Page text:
Words by Oliver Berry
While we’ll all be turning our thoughts to finding some sun, surf and summer sounds in the months ahead, spare a thought for those hard-working souls at Surfers Against Sewage (SAS). While the summer hots up, so does the workload at SAS headquarters. Summer is by far the organisation’s busiest period, and it’s also the season when the average beach-goer is most likely to get first-hand experience of the beneficial effects of some of the organisation’s campaigns.
Following last month’s release of the Household Chemicals survey – a disturbing report which details the quantity of toxic substances washed into our waterways thanks to our devotion to shower gels and shampoos – SAS will be rolling out the initiative nationwide, aiming to educate consumers on the damaging effect their choice of consumer products has on the wider environment, and to persuade them of the benefits of buying more eco-friendly brands. The campaign has already attracted some high-profile coverage, and several demonstrations have recently been staged in its support – so SAS is hoping to see some serious results over the coming months.
Unfortunately, one of the organisation’s other key campaigns has run into serious difficulties at the hands of the European Parliament. The joint SAS-Surfrider campaign on European Bathing Standards – a much-needed initiative to get the 30-year-old water quality standards updated to meet current WHO recommendations – was recently rejected at its second reading by Euro MPs, despite an original vote in October 2003 which overwhelmingly supported the campaign, and a petition of support containing more than 10,000 signatures. Richard Hardy, Campaigns Director at SAS, was deeply disappointed by the parliament’s unexpected U-turn. “Surfers are more than three times as likely to contract water-borne diseases, such as Hepatitis A, than other recreational water users. This vote has failed to protect those bathers most at risk from polluted water, and still allows one in every eight bathing waters across the EU to run health risks.” SAS and Surfrider will now look at the possibility of lobbying the European Commission for a new directive that protects recreational water uses across the EU.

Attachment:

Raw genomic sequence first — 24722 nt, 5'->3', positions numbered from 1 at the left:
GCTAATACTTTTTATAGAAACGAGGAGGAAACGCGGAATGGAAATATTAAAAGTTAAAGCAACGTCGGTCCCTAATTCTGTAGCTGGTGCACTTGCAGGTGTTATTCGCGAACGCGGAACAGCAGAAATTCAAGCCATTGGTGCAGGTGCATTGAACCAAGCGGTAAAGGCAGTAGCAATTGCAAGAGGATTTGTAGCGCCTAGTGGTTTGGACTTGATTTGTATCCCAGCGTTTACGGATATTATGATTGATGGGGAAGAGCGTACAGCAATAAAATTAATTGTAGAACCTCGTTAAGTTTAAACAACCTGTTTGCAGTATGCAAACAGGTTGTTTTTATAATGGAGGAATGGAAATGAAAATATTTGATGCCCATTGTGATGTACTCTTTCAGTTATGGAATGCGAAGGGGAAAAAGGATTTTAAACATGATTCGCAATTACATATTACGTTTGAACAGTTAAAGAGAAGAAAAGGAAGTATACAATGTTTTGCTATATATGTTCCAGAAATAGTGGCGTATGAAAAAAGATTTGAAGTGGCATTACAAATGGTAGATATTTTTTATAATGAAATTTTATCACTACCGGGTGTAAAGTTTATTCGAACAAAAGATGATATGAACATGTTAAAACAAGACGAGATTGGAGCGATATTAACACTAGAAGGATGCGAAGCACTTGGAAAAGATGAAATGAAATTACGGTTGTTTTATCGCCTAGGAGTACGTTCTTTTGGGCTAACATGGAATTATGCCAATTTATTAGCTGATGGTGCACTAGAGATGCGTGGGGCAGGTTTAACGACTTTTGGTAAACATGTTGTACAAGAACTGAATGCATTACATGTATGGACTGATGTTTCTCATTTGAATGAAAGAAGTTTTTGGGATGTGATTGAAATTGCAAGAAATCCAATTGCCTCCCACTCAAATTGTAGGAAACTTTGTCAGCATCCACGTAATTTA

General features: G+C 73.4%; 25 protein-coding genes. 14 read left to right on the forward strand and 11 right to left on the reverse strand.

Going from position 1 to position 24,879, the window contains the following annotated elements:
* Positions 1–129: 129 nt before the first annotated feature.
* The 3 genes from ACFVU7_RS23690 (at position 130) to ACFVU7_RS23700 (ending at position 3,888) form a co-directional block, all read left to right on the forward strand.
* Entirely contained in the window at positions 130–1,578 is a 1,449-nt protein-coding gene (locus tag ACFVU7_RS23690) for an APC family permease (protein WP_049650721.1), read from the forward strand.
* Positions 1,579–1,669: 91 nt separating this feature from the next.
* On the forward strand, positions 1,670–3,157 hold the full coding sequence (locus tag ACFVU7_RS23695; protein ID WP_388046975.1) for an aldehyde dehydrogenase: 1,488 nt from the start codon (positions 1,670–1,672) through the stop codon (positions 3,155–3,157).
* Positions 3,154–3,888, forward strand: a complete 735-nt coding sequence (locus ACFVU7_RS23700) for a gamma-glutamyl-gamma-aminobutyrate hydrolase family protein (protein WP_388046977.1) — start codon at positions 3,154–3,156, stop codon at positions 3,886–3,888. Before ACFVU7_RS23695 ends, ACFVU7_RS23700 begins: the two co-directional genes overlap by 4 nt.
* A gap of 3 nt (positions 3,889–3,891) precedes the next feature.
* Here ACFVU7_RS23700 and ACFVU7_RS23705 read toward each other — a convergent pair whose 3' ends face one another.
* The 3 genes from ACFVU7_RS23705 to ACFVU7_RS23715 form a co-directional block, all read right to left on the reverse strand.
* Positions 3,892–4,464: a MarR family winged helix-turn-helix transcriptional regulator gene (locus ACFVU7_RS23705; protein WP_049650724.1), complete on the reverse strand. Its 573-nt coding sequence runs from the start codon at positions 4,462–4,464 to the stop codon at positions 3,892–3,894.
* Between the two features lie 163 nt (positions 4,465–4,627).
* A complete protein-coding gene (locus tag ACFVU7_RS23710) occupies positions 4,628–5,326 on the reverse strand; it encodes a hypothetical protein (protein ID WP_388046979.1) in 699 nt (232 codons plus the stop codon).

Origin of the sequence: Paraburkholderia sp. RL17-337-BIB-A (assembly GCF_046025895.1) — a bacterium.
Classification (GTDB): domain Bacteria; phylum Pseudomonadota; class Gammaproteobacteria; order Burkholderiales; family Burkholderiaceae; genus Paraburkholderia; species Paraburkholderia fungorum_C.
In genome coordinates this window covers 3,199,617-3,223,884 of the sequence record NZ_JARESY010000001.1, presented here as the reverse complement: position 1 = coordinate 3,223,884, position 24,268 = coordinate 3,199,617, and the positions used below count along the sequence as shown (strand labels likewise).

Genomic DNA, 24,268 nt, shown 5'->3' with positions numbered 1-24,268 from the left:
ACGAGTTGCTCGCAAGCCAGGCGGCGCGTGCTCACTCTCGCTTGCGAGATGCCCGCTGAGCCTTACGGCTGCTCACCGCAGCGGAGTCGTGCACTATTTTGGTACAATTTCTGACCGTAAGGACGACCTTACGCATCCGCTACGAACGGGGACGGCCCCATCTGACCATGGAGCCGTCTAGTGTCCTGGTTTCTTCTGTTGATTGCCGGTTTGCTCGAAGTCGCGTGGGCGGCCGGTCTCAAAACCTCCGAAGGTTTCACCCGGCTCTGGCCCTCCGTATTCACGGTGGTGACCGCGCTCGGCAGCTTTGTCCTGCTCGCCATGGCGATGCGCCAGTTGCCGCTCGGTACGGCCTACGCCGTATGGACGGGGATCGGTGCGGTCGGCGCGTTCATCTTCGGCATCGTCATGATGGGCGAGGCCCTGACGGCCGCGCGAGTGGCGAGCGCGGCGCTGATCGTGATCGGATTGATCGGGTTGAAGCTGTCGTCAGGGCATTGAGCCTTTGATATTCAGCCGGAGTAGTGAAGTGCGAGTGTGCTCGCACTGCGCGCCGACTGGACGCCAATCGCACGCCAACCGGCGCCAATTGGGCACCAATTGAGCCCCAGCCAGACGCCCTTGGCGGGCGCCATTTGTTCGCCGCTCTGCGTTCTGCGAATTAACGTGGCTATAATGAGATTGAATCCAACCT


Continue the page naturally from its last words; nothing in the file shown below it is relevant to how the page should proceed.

On a more positive note, the SAS/Quiksilver Ecogrom Tour recently came to an end after several weeks of feverish beach-cleaning (and the odd spot of tag-team surfing). This new educational initiative brings together professional surfers and local children in an attempt to enhance their understanding of the marine environment, and the ways in which they can protect it against the threat of pollution. With stops in St Ives, Croyde, Jersey, Llangennith (Gower Peninsula), and Bundoran (Ireland), the tour has been one of the most successful SAS education programmes yet.
So while Europe dithers about cleaning up our sea waters and the world’s governments dawdles about tackling global warming, it’s good to know that there’s one organisation that’s really trying to make a difference – and it just happens to be right on our doorstep. Good on ya, SAS.